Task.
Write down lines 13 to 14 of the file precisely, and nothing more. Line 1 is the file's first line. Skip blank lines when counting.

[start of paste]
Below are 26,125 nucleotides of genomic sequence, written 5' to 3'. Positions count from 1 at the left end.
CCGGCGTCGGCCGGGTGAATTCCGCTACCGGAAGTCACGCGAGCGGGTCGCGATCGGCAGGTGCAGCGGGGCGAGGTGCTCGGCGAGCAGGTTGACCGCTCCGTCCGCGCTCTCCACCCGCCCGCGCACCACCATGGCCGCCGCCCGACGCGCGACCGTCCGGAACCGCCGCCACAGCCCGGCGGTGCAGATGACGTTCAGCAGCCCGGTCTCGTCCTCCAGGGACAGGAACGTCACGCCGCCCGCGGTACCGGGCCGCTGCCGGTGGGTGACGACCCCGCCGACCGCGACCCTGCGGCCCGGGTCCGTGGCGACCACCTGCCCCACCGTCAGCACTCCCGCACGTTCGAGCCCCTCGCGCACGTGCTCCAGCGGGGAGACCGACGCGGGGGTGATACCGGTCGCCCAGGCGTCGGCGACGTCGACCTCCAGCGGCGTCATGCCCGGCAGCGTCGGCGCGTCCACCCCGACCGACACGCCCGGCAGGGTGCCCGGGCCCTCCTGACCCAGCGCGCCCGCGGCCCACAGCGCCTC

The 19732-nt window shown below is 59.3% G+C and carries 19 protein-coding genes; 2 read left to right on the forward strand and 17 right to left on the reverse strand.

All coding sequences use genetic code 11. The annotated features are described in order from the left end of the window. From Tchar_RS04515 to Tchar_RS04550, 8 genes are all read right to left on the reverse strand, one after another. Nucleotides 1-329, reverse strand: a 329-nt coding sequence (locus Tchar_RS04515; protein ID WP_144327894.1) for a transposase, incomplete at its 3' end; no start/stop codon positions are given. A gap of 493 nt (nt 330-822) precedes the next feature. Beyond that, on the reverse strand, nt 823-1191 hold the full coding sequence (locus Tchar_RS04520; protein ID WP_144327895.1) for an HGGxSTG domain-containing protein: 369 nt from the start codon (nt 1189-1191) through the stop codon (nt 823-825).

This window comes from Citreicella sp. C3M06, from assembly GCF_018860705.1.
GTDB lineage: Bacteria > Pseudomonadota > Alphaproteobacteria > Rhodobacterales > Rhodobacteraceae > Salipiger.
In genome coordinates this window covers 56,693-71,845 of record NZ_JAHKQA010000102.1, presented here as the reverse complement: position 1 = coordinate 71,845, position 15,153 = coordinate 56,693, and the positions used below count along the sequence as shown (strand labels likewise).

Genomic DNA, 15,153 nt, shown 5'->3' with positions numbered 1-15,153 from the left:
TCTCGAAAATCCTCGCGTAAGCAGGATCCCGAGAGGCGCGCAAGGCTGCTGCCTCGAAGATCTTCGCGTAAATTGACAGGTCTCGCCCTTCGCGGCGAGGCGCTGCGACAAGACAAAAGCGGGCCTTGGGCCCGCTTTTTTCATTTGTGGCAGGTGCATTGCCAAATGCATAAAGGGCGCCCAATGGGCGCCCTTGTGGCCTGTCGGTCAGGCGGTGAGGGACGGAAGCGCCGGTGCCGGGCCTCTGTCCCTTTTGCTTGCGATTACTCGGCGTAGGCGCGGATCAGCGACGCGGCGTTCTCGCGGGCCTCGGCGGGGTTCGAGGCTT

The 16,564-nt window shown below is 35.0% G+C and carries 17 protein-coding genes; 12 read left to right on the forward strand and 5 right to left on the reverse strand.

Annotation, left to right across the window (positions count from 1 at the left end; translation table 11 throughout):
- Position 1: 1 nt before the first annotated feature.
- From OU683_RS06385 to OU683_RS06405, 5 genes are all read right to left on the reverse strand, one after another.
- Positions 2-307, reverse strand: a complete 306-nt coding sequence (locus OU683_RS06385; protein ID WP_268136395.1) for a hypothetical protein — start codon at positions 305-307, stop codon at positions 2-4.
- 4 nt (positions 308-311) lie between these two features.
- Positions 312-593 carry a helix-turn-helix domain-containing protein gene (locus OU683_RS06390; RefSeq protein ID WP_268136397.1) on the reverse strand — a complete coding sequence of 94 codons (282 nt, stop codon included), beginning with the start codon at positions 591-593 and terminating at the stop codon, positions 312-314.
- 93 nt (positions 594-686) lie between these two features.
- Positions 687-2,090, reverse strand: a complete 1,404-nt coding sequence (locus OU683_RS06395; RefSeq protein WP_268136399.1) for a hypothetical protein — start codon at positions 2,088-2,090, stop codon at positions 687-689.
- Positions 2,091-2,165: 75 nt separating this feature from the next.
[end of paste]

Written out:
- From OU683_RS06385 to OU683_RS06405, 5 genes are all read right to left on the reverse strand, one after another.
- Positions 2-307, reverse strand: a complete 306-nt coding sequence (locus OU683_RS06385; protein ID WP_268136395.1) for a hypothetical protein — start codon at positions 305-307, stop codon at positions 2-4.